Torridge votes to make no objections to Atlantic Array

Protesters outside the plans committee meeting today (Tues).

Protesters outside the plans committee meeting today (Tues). - Credit: Archant

Five councilors vote in favour of making no objections with four voting against.

Around 50 people attended the meeting today (Tuesday).

Around 50 people attended the meeting today (Tuesday). - Credit: Archant

COUNCILLORS were booed and heckled this afternoon (Tues) after a majority of five councillors to four voted to raise no objections to the proposed Atlantic Array.

Around 50 members of the public attended Torridge District Council’s special plans committee meeting today to discuss the application.

The plans will be determined by the Secretary of State for energy and climate change, but Torridge made is a statutory authority and can make a recommendation due to the onshore development works that would take place in the district.

At the meeting, 13 members of the public spoke against the plans for up 240 turbines off the North Devon coast.


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Objections were raised over the detrimental effect on the area of outstanding natural beauty, the disruption caused by laying the cable routes, noise levels, the effect on Lundy Island and the impact on tourism in the area.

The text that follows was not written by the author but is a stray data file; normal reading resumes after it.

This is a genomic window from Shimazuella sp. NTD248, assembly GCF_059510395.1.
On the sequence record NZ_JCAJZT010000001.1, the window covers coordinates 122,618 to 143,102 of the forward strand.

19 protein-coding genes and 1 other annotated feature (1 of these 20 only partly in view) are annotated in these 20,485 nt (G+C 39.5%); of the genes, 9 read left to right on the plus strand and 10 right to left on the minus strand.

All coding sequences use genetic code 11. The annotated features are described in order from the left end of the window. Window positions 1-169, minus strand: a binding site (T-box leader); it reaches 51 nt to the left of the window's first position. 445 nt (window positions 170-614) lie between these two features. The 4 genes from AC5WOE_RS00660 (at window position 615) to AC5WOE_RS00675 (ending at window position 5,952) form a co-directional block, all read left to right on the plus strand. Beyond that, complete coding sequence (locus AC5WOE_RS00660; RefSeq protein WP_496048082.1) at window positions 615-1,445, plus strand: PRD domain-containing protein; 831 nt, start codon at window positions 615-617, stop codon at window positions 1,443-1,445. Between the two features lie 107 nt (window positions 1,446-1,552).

One member of the public referred to the array as ‘an outbreak of boils on a beautiful woman you’ve known and love for years’.

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However, three members of the public spoke in favour of the application, saying it would bring jobs and help reach the Government target of 15 per cent renewable energy by 2020.

The first councillor to speak, Councillor Chris Leather, instantly put forward his motion to recommend refusal of the application.

He said: “Are we just going to rubberstamp that with an approval? I don’t think so – or certainly I am not going to.”

Councillor Kathy Murdoch also voted to refuse the application, saying she had come to the meeting with an open mind.

“I am a working mum who cares greatly about my children’s future, be that jobs, the quality of the environment or whether they will have power,” she said.

“But this will be life-wrecking for some people. It will be irrevocable, life changing and life wrecking.”

Councillor Phillip Collins, leader of the council, said he felt Torridge should focus on the mitigation should the scheme go ahead.

“Due consideration should be given to set up a hardship fund for those that suffer exceptional hardship because of this application,” he said.

“Any residents in Torridge deemed to be in fuel poverty should get a fuel subsidy to alleviate the situation.

“And the concerns of Bideford Town Council need to be given consideration.”

Plans chairman, Councillor Rosemary Lock, voted to move the original motion of making no objections to the proposals, subject to Cllr Collins’ amendments.

The recommendation also included a number of other concerns, such as the need for locally sourced jobs and noise levels.

Five councillors voted to raise no objections to the proposals, and four voted against.

As the results were received, the members of the public booed and shouted ‘shame’ until councillors left the building.

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